Are Country Bassists Worth Listening To?

I recently came across a question on the r/Bass subreddit asking simply, “Any [country] bassists worth listening to?”

There were a few responses dispar­aging bass playing within the genre, and there certainly weren’t a lot of people coming forward with names of players. I wanted to chime in and defend a genre I have come to like (from an initial position of complete disdain), but I didn’t have many examples of bass playing that I felt would impress folks into Vulfpeck and Jaco.

My best response was, “Edgar Meyer” because he is a beastly double bassist, but he’s not typical of country players (he’s not typical of anything). This got me thinking about how musicianship works in genres that aren’t idiomat­ically complex and what it means to be an impressive musician within a less flashy genre.

Relative complexity

The common denig­ration of country bass playing is that it’s just lots of 1 — 5, everything is harmon­ically simple and there are few complex rhythms. There is an inter­esting question here of how we perceive musical complexity and virtu­osity. There are two important things to consider here,

  • In most popular music the bass plays a supporting role
  • Complexity is very much relative

There is very little virtu­osity in bass playing for popular music when you compare it to what is demanded of players in much classical music and some non-Western popular forms. This is not just limited to bass, it applies equally to guitar, drums, keyboards and brass too.

There are a few genres where virtuosic playing is important to the idiom, fusion/contemporary jazz would be a prominent example. It is inter­esting to look at the career arc of the amazing Anthony Jackson in terms of devel­oping virtu­osity. Early in his career, he created a classic baseline for the O’Jays For The Love Of Money. It’s a great hook for the song, so good in fact that he was given a songwriting credit for the track.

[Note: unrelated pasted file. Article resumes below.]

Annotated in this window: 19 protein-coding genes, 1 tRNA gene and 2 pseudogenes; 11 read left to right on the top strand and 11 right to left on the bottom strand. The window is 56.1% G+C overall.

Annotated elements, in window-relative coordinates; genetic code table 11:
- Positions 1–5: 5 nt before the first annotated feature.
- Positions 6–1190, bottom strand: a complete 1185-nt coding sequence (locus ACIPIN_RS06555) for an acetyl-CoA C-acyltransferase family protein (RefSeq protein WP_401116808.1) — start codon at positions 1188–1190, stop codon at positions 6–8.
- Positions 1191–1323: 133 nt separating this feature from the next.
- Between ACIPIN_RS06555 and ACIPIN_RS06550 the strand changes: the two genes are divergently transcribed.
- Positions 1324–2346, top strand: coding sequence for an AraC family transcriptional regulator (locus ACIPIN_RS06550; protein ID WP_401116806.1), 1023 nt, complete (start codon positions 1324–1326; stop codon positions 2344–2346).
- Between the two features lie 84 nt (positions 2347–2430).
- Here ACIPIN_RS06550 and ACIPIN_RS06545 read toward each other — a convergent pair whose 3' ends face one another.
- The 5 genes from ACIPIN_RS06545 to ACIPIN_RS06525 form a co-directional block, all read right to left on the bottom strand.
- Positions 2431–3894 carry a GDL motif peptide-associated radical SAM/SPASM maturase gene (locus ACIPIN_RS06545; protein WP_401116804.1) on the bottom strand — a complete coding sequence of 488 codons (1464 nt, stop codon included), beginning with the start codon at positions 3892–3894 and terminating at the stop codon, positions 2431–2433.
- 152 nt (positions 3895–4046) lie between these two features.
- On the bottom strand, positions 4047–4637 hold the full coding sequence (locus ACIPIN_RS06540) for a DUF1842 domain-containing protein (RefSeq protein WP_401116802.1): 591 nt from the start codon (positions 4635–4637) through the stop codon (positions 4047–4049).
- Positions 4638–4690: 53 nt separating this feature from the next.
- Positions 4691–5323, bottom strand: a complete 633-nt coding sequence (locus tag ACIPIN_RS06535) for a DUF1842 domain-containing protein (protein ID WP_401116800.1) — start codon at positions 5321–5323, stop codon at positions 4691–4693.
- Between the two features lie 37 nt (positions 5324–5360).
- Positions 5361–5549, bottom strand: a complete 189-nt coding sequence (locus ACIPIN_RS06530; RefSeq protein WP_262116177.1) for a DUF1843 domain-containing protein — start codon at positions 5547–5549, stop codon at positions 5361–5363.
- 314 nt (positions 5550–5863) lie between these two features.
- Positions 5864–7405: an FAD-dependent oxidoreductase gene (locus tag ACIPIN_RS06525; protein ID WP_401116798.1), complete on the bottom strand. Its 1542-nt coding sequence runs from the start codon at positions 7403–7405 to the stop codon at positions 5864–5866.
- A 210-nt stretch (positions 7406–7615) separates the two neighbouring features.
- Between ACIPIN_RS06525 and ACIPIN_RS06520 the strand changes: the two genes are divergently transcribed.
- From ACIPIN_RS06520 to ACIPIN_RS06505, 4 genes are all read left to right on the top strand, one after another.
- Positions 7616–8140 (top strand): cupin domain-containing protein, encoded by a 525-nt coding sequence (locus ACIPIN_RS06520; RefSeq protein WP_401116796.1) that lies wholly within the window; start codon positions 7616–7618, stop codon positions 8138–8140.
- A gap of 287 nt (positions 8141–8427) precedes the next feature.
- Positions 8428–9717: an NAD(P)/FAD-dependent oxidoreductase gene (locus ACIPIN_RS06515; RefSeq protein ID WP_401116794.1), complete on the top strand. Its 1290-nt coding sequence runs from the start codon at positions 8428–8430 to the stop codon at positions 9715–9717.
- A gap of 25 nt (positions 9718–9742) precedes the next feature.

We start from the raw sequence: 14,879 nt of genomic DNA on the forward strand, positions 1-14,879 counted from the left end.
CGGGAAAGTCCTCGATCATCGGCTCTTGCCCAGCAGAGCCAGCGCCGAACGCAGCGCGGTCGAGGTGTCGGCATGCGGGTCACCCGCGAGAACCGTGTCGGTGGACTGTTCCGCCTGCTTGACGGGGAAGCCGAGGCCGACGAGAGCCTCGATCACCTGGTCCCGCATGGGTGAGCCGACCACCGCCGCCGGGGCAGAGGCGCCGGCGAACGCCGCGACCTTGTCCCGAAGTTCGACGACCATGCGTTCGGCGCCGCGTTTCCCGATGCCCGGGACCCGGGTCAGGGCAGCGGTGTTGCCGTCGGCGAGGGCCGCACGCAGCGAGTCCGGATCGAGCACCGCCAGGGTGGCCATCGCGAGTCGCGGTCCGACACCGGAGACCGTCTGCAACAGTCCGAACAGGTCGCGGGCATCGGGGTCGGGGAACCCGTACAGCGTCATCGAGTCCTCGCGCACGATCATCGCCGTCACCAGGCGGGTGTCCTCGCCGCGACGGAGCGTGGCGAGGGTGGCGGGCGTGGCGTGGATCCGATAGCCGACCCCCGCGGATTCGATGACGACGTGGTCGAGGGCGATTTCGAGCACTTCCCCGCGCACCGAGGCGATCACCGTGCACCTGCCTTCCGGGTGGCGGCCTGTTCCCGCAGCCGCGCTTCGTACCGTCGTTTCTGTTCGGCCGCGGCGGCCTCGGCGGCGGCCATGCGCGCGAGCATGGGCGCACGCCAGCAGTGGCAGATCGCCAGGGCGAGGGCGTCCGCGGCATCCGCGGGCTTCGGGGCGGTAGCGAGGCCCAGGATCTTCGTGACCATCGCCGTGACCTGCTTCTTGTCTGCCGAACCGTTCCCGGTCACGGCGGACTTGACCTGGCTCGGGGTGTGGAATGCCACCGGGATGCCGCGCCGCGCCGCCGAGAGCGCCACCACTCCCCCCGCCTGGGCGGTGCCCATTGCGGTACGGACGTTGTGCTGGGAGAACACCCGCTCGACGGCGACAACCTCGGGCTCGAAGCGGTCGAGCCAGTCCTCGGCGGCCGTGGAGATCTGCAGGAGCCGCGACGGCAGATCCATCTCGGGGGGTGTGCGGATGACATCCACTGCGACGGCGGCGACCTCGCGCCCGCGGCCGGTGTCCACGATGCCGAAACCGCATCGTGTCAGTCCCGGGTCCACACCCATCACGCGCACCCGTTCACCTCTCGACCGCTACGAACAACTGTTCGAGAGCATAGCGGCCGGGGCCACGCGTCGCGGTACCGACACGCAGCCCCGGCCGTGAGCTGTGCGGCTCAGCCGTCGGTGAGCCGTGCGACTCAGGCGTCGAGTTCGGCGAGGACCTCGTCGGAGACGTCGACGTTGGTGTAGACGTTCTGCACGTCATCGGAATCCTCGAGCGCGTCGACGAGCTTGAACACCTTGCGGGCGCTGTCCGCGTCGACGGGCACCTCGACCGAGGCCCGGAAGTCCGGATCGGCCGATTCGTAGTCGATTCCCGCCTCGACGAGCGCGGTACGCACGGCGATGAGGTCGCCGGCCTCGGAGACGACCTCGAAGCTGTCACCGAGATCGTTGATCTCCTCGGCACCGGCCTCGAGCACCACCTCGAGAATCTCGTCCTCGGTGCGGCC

He went on to work on some great albums for the likes of Chaka Khan and Steely Dan. He ended up playing jazz in small bands with players like Michel Petrucciani and Hiromi playing beauti­fully complex lines that are undeniably virtuosic. It is hard for me to say if he has ever done anything more exciting than what he played for the O’Jays in 1973.

There is always something more complex to compare to. Even extended harmonic language and shifting polyrhythmic textures can be made ever more challenging and there are always more extended techniques to employ. Berio’s ‪Sequenza XIVb for Double Bass tries to explore the edges of what you can do with a double bass but there is always more out there.

Examples of good bassists

So back in the relat­ively simple style of country music are there any good players? Very much so. Lots of players who have at least dabbled in country have been lauded in lists of influ­ential players in bass magazines: Bob Moore, Junior Huskey, Billy Linneman, Roy Huskey Jr., Edgar Meyer, Glenn Worf, David Hungate, Michael Rhodes, Dave Pomeroy, Mike Brignardello, Larry Paxton, Gary Lunn, Tommy Sims, Craig Nelson, Gary Tallent, Mike Bub, Mike Chapman.

These people played well within the genre they were working in. It is part of why they played well that they served the songs they were working on. The usual role of the bass is to support and even players who create a more prominent voice success­fully still serve the song within the genre. For me, examples of this would be John Entwistle in The Who and Jaco Pastorius (most of the time). Entwistle’s playing filled a lot of sonic space giving the band a power they wouldn’t have otherwise had as a trio and Jaco’s playing was (almost always) so tight and rhyth­mically precise that he drove songs forward and created freedom for those working with him. Both still served the song along with all the bells and whistles they brought to the table.

Feel and pocket

Country bass developed (at least in part) from bluegrass where most bands played without a drummer. The double bass filled the bass drum role with the mandolin playing chop chords where the snare would be. The genre has developed a lot from the days of Flatt and Scruggs but the roots are still there.